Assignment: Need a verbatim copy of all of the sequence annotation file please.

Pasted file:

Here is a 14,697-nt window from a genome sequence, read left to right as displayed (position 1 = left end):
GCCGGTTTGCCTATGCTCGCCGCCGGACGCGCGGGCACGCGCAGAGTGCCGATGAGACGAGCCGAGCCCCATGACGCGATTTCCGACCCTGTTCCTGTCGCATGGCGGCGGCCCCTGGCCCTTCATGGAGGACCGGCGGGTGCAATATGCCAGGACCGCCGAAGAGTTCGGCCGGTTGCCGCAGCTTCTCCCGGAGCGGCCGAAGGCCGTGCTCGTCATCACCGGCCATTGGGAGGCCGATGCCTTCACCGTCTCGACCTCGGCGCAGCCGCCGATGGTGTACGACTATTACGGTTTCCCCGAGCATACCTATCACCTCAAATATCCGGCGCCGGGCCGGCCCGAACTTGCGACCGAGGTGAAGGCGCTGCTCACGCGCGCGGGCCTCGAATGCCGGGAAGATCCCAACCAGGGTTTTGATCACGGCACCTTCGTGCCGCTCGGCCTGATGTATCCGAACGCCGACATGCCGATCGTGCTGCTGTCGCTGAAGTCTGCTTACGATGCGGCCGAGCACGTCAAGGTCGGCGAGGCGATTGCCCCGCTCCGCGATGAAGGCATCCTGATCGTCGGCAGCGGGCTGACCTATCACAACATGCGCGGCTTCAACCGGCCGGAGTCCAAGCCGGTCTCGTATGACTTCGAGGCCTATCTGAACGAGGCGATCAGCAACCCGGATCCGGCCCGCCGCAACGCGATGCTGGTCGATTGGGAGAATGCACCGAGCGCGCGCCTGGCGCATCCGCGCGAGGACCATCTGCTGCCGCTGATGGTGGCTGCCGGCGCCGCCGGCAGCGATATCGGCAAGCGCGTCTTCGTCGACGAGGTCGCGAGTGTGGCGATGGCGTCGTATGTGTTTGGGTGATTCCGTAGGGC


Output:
Here is a 14,697-nt window from a genome sequence, read left to right as displayed (position 1 = left end):
GCCGGTTTGCCTATGCTCGCCGCCGGACGCGCGGGCACGCGCAGAGTGCCGATGAGACGAGCCGAGCCCCATGACGCGATTTCCGACCCTGTTCCTGTCGCATGGCGGCGGCCCCTGGCCCTTCATGGAGGACCGGCGGGTGCAATATGCCAGGACCGCCGAAGAGTTCGGCCGGTTGCCGCAGCTTCTCCCGGAGCGGCCGAAGGCCGTGCTCGTCATCACCGGCCATTGGGAGGCCGATGCCTTCACCGTCTCGACCTCGGCGCAGCCGCCGATGGTGTACGACTATTACGGTTTCCCCGAGCATACCTATCACCTCAAATATCCGGCGCCGGGCCGGCCCGAACTTGCGACCGAGGTGAAGGCGCTGCTCACGCGCGCGGGCCTCGAATGCCGGGAAGATCCCAACCAGGGTTTTGATCACGGCACCTTCGTGCCGCTCGGCCTGATGTATCCGAACGCCGACATGCCGATCGTGCTGCTGTCGCTGAAGTCTGCTTACGATGCGGCCGAGCACGTCAAGGTCGGCGAGGCGATTGCCCCGCTCCGCGATGAAGGCATCCTGATCGTCGGCAGCGGGCTGACCTATCACAACATGCGCGGCTTCAACCGGCCGGAGTCCAAGCCGGTCTCGTATGACTTCGAGGCCTATCTGAACGAGGCGATCAGCAACCCGGATCCGGCCCGCCGCAACGCGATGCTGGTCGATTGGGAGAATGCACCGAGCGCGCGCCTGGCGCATCCGCGCGAGGACCATCTGCTGCCGCTGATGGTGGCTGCCGGCGCCGCCGGCAGCGATATCGGCAAGCGCGTCTTCGTCGACGAGGTCGCGAGTGTGGCGATGGCGTCGTATGTGTTTGGGTGATTCCGTAGGGC